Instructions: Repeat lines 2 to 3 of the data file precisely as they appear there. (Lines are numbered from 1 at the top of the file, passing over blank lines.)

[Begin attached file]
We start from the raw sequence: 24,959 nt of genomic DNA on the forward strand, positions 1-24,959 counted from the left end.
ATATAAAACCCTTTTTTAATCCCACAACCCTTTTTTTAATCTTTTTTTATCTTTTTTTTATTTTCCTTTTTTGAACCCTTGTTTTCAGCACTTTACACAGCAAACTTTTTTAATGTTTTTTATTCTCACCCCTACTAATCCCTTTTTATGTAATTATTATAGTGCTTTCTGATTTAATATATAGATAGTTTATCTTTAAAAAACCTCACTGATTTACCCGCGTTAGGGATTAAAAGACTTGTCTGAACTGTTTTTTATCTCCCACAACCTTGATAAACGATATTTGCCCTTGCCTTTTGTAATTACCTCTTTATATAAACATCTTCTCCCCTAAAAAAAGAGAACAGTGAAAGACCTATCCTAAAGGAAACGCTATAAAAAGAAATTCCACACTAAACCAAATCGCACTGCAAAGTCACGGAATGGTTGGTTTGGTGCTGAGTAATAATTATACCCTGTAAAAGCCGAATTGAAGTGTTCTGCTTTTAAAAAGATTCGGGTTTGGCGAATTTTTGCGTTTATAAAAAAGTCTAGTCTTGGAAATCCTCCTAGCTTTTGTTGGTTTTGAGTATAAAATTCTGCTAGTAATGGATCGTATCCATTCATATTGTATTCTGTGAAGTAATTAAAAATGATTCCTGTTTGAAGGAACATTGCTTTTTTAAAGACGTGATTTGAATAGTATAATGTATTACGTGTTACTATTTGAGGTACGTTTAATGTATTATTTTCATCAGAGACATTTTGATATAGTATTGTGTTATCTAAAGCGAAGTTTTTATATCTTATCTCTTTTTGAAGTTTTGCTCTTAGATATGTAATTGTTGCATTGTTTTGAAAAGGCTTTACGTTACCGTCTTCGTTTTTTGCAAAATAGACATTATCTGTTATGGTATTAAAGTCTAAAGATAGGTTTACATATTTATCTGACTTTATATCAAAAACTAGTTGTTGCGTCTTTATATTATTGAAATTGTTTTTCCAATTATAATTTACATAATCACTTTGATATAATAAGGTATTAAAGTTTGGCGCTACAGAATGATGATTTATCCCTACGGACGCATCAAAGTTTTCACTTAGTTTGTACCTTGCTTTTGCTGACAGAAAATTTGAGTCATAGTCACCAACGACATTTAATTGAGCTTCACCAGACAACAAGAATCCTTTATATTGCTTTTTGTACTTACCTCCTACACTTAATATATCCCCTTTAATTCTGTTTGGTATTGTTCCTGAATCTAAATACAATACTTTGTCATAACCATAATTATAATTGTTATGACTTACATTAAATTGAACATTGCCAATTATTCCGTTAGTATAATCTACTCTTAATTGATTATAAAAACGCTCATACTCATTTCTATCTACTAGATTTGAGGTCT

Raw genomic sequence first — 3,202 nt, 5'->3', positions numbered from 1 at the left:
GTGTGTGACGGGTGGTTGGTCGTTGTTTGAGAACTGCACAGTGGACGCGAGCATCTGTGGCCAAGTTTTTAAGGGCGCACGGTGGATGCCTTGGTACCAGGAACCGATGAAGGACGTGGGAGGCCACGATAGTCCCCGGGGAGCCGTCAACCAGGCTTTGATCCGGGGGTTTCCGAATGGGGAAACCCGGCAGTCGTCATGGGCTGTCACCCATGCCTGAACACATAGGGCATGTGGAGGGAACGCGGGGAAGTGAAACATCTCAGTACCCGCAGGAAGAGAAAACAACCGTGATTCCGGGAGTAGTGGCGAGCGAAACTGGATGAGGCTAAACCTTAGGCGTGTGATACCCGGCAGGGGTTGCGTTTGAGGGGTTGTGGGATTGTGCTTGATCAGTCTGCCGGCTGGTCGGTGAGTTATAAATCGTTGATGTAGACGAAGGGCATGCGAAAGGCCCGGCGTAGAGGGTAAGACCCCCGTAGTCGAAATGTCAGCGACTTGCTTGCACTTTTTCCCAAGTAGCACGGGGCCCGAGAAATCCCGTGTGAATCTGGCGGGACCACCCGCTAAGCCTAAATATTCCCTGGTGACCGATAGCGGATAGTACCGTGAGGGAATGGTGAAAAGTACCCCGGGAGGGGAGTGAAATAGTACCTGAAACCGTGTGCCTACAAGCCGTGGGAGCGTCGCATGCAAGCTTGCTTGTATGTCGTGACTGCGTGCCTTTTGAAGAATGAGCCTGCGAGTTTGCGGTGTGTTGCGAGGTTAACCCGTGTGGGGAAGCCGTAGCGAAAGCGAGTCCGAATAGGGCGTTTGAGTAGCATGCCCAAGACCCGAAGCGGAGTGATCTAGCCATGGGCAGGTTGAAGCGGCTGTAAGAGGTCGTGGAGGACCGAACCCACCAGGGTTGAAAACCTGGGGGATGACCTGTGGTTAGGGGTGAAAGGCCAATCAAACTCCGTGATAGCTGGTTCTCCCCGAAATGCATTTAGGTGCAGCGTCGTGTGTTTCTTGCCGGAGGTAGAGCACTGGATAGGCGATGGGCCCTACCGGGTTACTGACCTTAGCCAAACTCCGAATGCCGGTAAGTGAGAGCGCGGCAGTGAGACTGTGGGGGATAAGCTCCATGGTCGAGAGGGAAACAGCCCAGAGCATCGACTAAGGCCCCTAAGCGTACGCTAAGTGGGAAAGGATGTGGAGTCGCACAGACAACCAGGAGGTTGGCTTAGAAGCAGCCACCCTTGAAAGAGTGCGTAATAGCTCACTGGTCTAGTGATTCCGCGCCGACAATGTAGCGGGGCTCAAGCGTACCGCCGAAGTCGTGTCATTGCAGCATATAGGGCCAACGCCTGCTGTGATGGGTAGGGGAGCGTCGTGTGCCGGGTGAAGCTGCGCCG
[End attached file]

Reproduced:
ATATAAAACCCTTTTTTAATCCCACAACCCTTTTTTTAATCTTTTTTTATCTTTTTTTTATTTTCCTTTTTTGAACCCTTGTTTTCAGCACTTTACACAGCAAACTTTTTTAATGTTTTTTATTCTCACCCCTACTAATCCCTTTTTATGTAATTATTATAGTGCTTTCTGATTTAATATATAGATAGTTTATCTTTAAAAAACCTCACTGATTTACCCGCGTTAGGGATTAAAAGACTTGTCTGAACTGTTTTTTATCTCCCACAACCTTGATAAACGATATTTGCCCTTGCCTTTTGTAATTACCTCTTTATATAAACATCTTCTCCCCTAAAAAAAGAGAACAGTGAAAGACCTATCCTAAAGGAAACGCTATAAAAAGAAATTCCACACTAAACCAAATCGCACTGCAAAGTCACGGAATGGTTGGTTTGGTGCTGAGTAATAATTATACCCTGTAAAAGCCGAATTGAAGTGTTCTGCTTTTAAAAAGATTCGGGTTTGGCGAATTTTTGCGTTTATAAAAAAGTCTAGTCTTGGAAATCCTCCTAGCTTTTGTTGGTTTTGAGTATAAAATTCTGCTAGTAATGGATCGTATCCATTCATATTGTATTCTGTGAAGTAATTAAAAATGATTCCTGTTTGAAGGAACATTGCTTTTTTAAAGACGTGATTTGAATAGTATAATGTATTACGTGTTACTATTTGAGGTACGTTTAATGTATTATTTTCATCAGAGACATTTTGATATAGTATTGTGTTATCTAAAGCGAAGTTTTTATATCTTATCTCTTTTTGAAGTTTTGCTCTTAGATATGTAATTGTTGCATTGTTTTGAAAAGGCTTTACGTTACCGTCTTCGTTTTTTGCAAAATAGACATTATCTGTTATGGTATTAAAGTCTAAAGATAGGTTTACATATTTATCTGACTTTATATCAAAAACTAGTTGTTGCGTCTTTATATTATTGAAATTGTTTTTCCAATTATAATTTACATAATCACTTTGATATAATAAGGTATTAAAGTTTGGCGCTACAGAATGATGATTTATCCCTACGGACGCATCAAAGTTTTCACTTAGTTTGTACCTTGCTTTTGCTGACAGAAAATTTGAGTCATAGTCACCAACGACATTTAATTGAGCTTCACCAGACAACAAGAATCCTTTATATTGCTTTTTGTACTTACCTCCTACACTTAATATATCCCCTTTAATTCTGTTTGGTATTGTTCCTGAATCTAAATACAATACTTTGTCATAACCATAATTATAATTGTTATGACTTACATTAAATTGAACATTGCCAATTATTCCGTTAGTATAATCTACTCTTAATTGATTATAAAAACGCTCATACTCATTTCTATCTACTAGATTTGAGGTCT

Raw genomic sequence first — 3,202 nt, 5'->3', positions numbered from 1 at the left: